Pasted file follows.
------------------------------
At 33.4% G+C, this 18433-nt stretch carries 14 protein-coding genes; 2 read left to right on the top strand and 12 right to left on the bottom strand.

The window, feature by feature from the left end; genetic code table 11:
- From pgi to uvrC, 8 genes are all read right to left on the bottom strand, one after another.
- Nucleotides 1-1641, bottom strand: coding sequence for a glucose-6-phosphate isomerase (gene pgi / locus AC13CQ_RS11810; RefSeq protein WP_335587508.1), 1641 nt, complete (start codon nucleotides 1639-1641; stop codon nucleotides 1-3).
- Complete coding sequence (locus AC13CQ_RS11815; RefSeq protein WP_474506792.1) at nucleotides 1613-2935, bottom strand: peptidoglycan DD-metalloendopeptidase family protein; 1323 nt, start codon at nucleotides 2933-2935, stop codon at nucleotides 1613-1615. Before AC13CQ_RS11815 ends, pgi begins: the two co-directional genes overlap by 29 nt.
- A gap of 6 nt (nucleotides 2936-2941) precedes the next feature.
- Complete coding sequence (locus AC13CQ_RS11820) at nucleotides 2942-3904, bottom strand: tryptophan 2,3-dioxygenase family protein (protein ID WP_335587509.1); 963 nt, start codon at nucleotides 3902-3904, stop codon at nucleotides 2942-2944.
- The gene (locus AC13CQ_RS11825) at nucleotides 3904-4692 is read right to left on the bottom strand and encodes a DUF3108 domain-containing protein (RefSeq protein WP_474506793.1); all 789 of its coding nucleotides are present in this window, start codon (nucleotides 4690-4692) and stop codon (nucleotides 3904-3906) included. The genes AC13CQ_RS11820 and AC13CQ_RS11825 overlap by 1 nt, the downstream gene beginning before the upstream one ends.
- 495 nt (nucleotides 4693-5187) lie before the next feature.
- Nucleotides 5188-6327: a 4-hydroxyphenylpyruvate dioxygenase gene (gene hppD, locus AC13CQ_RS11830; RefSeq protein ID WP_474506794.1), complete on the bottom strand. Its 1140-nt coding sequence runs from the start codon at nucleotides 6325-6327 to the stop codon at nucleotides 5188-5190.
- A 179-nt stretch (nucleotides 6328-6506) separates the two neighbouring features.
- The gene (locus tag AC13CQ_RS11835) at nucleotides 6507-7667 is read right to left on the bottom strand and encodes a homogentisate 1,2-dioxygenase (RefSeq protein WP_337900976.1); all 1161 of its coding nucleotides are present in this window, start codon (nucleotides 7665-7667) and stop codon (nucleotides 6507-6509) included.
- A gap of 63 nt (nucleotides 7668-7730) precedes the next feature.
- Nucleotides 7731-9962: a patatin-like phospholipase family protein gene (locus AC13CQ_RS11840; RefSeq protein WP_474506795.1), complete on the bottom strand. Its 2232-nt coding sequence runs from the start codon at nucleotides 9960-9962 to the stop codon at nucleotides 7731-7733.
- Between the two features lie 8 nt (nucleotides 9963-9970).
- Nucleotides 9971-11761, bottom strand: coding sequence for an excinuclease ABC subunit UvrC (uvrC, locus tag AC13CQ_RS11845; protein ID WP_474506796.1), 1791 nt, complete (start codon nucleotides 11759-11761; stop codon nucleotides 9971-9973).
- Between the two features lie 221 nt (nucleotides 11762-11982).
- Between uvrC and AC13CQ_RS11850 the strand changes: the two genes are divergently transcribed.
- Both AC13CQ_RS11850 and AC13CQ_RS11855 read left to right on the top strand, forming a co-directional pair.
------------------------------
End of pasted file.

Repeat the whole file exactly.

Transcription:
At 33.4% G+C, this 18433-nt stretch carries 14 protein-coding genes; 2 read left to right on the top strand and 12 right to left on the bottom strand.

The window, feature by feature from the left end; genetic code table 11:
- From pgi to uvrC, 8 genes are all read right to left on the bottom strand, one after another.
- Nucleotides 1-1641, bottom strand: coding sequence for a glucose-6-phosphate isomerase (gene pgi / locus AC13CQ_RS11810; RefSeq protein WP_335587508.1), 1641 nt, complete (start codon nucleotides 1639-1641; stop codon nucleotides 1-3).
- Complete coding sequence (locus AC13CQ_RS11815; RefSeq protein WP_474506792.1) at nucleotides 1613-2935, bottom strand: peptidoglycan DD-metalloendopeptidase family protein; 1323 nt, start codon at nucleotides 2933-2935, stop codon at nucleotides 1613-1615. Before AC13CQ_RS11815 ends, pgi begins: the two co-directional genes overlap by 29 nt.
- A gap of 6 nt (nucleotides 2936-2941) precedes the next feature.
- Complete coding sequence (locus AC13CQ_RS11820) at nucleotides 2942-3904, bottom strand: tryptophan 2,3-dioxygenase family protein (protein ID WP_335587509.1); 963 nt, start codon at nucleotides 3902-3904, stop codon at nucleotides 2942-2944.
- The gene (locus AC13CQ_RS11825) at nucleotides 3904-4692 is read right to left on the bottom strand and encodes a DUF3108 domain-containing protein (RefSeq protein WP_474506793.1); all 789 of its coding nucleotides are present in this window, start codon (nucleotides 4690-4692) and stop codon (nucleotides 3904-3906) included. The genes AC13CQ_RS11820 and AC13CQ_RS11825 overlap by 1 nt, the downstream gene beginning before the upstream one ends.
- 495 nt (nucleotides 4693-5187) lie before the next feature.
- Nucleotides 5188-6327: a 4-hydroxyphenylpyruvate dioxygenase gene (gene hppD, locus AC13CQ_RS11830; RefSeq protein ID WP_474506794.1), complete on the bottom strand. Its 1140-nt coding sequence runs from the start codon at nucleotides 6325-6327 to the stop codon at nucleotides 5188-5190.
- A 179-nt stretch (nucleotides 6328-6506) separates the two neighbouring features.
- The gene (locus tag AC13CQ_RS11835) at nucleotides 6507-7667 is read right to left on the bottom strand and encodes a homogentisate 1,2-dioxygenase (RefSeq protein WP_337900976.1); all 1161 of its coding nucleotides are present in this window, start codon (nucleotides 7665-7667) and stop codon (nucleotides 6507-6509) included.
- A gap of 63 nt (nucleotides 7668-7730) precedes the next feature.
- Nucleotides 7731-9962: a patatin-like phospholipase family protein gene (locus AC13CQ_RS11840; RefSeq protein WP_474506795.1), complete on the bottom strand. Its 2232-nt coding sequence runs from the start codon at nucleotides 9960-9962 to the stop codon at nucleotides 7731-7733.
- Between the two features lie 8 nt (nucleotides 9963-9970).
- Nucleotides 9971-11761, bottom strand: coding sequence for an excinuclease ABC subunit UvrC (uvrC, locus tag AC13CQ_RS11845; protein ID WP_474506796.1), 1791 nt, complete (start codon nucleotides 11759-11761; stop codon nucleotides 9971-9973).
- Between the two features lie 221 nt (nucleotides 11762-11982).
- Between uvrC and AC13CQ_RS11850 the strand changes: the two genes are divergently transcribed.
- Both AC13CQ_RS11850 and AC13CQ_RS11855 read left to right on the top strand, forming a co-directional pair.